For the next five lessons, I urge you to read and listen in tongues. Whether you are religious, agnostic, spiritual, or an atheist, the lessons that follow are grounded in my experiences of larger Truth. I do not expect you to agree or understand, but I hope you will open your heart and mind to consider my discoveries around faith and God over the last three decades. I feel comfortable with the word God and know that others are not. The word carries a lot of baggage, is inherently limiting, and sometimes perpetuates cultural assumptions. Choose to read with the words that speak to you, whatever those words may be.
Living your Faith is more important than the form of your Faith
I grew up in a multi-faith household with parents who pointed us toward possibilities and who allowed us to discover and choose what fit. In our home, there was always a deep sense of morality and virtue. The core was being a good, kind, compassionate, and loving person. There was never a sense that there was a wrong way to reach that end and we were encouraged to explore the world, serve others, and ask a lot of questions. We talked about God. We occasionally went to Quaker Meeting or Temple. We had large and loud Passover Seders, and quiet yet rejuvenating Christmas Eve dinners. Religion was there as a structure for the Spirit that moved within us and around us. In my adolescence (or perhaps even earlier), I gravitated toward Quakerism. I appreciated the lack of rigid doctrine, the named acceptance (and not just tolerance) of all people, and the emphasis on every human having the innate ability to directly commune and communicate with God without the need for mediating persons or rituals. From an early age, I was also drawn to my grandfather, a Quaker minister and the most deeply grounded and spiritual person I have ever met. Ten years after his passing, I still feel his presence and his faithfulness in everything I do and everything I am.
I have been experiencing and getting to know the Divine since I was very young, but I have not always had the words to name it and I have certainly not always had the confidence or courage to shout the good news from the rooftops. I do not currently attend a Meeting. I do not worship regularly. I rarely pray and even more rarely read the Bible. I also have never received formal religious education of any kind. However, after many years, I have made an intentional decision to focus on the powerful ways that I live out my Faith rather than apologizing for the ways I do not live out my Faith. My Faith is not about theology or scripture or Jesus or even the Quaker testimonies. My Faith is a vehicle for living as my most authentic self, being the person God created me to be, and doing what God has called me and is calling me to do in this world. My Quakerism gives my Faith a home, and while it sometimes lacks traditional religious structure, it does not lack integrity. My Quakerism has taught me how to not only accept the myriad spiritual gifts that God has given me but to also use them for the benefit of humankind in both secular and spiritual settings. I know that I am doing work that I was created to do, grounded and elevated by the Light.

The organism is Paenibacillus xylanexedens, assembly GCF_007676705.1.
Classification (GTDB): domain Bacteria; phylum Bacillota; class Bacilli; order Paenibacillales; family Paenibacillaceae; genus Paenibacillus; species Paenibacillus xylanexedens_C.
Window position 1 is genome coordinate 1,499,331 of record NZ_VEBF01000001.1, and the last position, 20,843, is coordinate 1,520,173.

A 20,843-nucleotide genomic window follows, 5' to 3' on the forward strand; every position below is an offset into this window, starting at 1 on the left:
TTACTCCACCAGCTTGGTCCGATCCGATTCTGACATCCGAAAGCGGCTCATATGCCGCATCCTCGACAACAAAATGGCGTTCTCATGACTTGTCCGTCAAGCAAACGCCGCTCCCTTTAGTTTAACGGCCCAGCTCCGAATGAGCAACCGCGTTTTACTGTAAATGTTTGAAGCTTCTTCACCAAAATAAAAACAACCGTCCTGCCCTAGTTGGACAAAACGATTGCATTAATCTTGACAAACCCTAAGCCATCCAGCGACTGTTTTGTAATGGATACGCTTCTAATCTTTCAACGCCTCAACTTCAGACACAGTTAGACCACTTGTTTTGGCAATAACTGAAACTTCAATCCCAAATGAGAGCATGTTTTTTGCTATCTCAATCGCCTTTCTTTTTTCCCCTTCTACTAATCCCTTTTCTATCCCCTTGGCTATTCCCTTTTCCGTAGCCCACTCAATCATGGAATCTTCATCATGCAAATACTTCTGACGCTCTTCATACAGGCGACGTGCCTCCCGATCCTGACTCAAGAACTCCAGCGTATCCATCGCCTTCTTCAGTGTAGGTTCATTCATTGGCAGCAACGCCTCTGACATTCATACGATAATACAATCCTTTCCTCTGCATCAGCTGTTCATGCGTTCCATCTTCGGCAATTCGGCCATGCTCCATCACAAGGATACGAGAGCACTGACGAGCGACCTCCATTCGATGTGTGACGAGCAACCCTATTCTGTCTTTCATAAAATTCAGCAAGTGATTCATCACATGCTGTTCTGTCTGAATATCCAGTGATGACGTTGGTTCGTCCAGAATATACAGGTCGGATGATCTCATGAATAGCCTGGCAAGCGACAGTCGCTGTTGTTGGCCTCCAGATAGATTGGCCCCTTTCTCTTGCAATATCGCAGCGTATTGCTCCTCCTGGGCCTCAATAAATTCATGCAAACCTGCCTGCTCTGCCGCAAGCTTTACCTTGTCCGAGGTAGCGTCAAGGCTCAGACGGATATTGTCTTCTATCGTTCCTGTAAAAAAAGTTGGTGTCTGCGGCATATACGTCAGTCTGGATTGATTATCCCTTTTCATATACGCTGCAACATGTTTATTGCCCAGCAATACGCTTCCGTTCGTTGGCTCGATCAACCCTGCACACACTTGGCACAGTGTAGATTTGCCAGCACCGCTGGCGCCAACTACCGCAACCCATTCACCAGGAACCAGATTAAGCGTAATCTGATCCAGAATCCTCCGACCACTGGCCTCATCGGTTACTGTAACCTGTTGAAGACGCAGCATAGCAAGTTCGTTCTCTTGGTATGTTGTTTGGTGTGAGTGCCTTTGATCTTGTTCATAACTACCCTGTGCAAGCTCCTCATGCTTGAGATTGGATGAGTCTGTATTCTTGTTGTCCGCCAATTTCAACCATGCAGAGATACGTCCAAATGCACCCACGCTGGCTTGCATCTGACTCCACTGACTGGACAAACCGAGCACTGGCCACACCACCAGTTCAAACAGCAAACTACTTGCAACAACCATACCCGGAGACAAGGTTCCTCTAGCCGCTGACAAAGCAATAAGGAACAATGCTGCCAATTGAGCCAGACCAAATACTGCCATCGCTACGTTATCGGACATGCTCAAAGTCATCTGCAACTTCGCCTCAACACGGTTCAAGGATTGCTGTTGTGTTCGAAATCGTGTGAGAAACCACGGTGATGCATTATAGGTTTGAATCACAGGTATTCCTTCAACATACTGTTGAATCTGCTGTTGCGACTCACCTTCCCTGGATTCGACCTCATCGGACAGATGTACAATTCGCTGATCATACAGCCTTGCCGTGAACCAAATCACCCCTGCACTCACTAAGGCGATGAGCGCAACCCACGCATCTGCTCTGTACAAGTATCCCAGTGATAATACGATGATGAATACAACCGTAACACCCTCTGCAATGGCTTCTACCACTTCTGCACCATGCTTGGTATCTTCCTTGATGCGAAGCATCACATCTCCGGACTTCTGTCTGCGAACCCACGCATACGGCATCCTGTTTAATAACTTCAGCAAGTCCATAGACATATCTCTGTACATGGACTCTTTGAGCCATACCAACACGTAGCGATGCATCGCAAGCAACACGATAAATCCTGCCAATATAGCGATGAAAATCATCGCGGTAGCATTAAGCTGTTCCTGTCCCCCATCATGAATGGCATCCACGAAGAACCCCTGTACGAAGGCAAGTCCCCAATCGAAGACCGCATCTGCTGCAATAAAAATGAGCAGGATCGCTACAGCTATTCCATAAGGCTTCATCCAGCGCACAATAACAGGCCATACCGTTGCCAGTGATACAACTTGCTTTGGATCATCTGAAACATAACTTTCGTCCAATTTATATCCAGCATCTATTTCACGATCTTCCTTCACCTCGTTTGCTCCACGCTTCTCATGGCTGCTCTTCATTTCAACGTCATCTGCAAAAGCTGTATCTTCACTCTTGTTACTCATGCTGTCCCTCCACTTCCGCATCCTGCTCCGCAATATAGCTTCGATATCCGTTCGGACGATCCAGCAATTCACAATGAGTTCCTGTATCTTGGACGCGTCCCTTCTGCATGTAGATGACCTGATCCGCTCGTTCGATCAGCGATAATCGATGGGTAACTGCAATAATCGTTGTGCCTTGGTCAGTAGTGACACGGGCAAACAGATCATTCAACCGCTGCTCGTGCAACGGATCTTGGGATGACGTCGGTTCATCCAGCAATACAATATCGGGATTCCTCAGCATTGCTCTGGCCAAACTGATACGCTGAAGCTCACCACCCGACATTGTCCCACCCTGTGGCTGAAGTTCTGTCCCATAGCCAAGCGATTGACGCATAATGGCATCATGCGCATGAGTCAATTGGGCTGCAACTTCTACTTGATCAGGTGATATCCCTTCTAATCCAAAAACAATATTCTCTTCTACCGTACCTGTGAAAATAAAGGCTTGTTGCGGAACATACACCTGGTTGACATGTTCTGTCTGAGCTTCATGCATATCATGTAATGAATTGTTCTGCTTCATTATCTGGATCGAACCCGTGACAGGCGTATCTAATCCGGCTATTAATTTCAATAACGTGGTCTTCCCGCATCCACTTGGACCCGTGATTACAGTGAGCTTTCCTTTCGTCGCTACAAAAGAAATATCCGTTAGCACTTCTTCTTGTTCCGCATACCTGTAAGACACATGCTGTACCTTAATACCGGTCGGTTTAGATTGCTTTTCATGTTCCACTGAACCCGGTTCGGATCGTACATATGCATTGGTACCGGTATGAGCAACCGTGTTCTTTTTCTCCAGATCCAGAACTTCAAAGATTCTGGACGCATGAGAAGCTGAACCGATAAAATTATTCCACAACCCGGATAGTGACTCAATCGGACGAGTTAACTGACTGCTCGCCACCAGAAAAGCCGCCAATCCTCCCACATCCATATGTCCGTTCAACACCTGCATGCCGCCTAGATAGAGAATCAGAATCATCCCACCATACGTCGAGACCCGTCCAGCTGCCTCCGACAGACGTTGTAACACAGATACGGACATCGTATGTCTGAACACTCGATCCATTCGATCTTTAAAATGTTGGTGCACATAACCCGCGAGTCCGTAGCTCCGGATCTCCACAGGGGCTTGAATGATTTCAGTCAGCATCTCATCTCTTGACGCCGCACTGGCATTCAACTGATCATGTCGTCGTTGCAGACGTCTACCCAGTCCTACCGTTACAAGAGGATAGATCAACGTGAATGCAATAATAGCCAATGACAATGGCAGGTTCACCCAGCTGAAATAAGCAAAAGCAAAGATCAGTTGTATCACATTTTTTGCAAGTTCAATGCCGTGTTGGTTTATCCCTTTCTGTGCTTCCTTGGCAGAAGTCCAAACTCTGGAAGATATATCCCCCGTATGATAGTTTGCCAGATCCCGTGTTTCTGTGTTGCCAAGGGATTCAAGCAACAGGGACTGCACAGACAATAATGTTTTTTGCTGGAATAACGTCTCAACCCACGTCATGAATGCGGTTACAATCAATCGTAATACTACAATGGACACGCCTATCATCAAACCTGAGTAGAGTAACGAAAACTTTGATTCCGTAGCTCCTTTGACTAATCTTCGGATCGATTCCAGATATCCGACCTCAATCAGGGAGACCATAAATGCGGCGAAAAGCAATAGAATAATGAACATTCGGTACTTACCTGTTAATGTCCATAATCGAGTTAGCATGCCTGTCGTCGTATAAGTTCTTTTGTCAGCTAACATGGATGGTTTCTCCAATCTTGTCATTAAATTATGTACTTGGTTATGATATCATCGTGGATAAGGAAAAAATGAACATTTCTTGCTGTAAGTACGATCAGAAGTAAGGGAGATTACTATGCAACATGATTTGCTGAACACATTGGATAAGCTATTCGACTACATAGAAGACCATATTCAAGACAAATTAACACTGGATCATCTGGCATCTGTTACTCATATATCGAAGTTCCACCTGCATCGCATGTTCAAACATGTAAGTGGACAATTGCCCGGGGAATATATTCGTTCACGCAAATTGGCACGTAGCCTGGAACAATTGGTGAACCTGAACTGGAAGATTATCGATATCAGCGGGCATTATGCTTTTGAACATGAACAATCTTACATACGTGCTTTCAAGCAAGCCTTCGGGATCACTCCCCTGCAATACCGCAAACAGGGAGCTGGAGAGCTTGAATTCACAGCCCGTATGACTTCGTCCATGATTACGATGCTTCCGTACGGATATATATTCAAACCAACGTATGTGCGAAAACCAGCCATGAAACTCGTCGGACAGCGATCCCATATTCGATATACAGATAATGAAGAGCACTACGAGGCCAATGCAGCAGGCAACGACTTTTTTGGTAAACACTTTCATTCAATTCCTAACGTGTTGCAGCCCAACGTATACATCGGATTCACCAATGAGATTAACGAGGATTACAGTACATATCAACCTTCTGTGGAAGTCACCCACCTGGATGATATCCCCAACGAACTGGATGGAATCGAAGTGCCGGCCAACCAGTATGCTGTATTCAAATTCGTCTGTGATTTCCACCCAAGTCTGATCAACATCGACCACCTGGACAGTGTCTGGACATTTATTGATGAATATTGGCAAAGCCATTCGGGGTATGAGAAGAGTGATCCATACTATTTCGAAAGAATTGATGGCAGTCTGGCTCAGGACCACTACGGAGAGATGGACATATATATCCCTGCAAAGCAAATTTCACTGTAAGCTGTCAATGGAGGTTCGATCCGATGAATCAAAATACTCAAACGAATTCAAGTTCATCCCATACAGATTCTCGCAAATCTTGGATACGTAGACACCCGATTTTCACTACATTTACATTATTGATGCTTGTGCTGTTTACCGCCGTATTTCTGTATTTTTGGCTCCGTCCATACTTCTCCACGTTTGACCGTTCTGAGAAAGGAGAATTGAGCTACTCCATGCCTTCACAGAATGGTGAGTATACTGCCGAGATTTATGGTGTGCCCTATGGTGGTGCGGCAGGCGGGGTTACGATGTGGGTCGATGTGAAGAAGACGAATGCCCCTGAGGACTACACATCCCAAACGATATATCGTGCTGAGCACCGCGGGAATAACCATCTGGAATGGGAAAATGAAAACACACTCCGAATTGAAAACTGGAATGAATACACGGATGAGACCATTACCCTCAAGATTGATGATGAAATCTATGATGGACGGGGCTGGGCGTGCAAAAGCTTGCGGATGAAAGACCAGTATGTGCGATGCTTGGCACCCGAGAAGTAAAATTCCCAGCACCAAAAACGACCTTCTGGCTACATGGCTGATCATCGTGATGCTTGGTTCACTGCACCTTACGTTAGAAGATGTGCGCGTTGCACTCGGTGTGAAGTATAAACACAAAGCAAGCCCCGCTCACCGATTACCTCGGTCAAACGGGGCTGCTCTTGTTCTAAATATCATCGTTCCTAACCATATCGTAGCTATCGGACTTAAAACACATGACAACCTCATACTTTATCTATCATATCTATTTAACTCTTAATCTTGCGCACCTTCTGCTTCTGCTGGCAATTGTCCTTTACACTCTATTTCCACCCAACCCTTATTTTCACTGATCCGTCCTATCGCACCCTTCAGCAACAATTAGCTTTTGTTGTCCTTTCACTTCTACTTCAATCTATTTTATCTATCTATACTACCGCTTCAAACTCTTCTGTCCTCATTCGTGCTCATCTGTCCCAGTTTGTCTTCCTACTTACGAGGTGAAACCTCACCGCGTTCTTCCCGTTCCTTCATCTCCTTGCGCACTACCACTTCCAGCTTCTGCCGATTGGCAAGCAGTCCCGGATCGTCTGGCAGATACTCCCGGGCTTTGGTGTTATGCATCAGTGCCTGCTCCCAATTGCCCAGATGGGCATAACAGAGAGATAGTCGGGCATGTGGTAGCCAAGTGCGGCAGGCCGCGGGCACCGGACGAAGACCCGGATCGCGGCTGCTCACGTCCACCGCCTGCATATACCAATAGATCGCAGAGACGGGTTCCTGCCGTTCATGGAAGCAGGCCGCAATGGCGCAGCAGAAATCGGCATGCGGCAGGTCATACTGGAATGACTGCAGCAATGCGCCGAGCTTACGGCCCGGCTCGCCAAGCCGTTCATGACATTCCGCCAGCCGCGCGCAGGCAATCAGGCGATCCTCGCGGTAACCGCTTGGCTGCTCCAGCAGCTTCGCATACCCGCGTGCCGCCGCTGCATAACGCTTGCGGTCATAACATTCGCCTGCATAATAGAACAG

One of my closest friends is and always has been one of the most Catholic people I know. I remember when gay marriage was legalized in our very liberal, mostly Protestant town, she remained largely silent. I remember being angry at her for being “full of hateful beliefs.” I remember judging her and eventually telling her that I thought she and her belief system were wrong. I remember her unwavering confidence and more than anything, I remember how after a few days, she confronted me and pointed out my hypocrisy. She was gentle. She was loving. She understood we did not believe the same things but affirmed my right to have my truth even if she disagreed. The conversation gave us the opportunity to maturely discuss our differences and it also became a launching point for us to discuss our and our religions’ many similarities. We talked about how hurt I was that she didn’t think I could go to the same heaven as she could. We talked about each of our commitment to being good people in the service of something bigger than ourselves. We talked about how to keep loving and respecting each other moving forward. We forced each other to see the other’s point of view, and it was powerful and transformative. Looking back, it is shocking that we had this conversation at sixteen and that she was brave enough to initiate it, especially since I was being incredibly close-minded and hateful. That said, this conversation was a turning point in my life and changed the way I consider and approach religion and Faith. It also made our friendship stronger and solidified a bond that exists, to this day, beyond the forms of our spirituality. Last year, I stood by her side as she married the love of her life. I sat on the altar and the Priest offered me prayers instead of communion. Truly, the way we live and treat each other is what is most important. How we execute our Faith is far more meaningful than the form.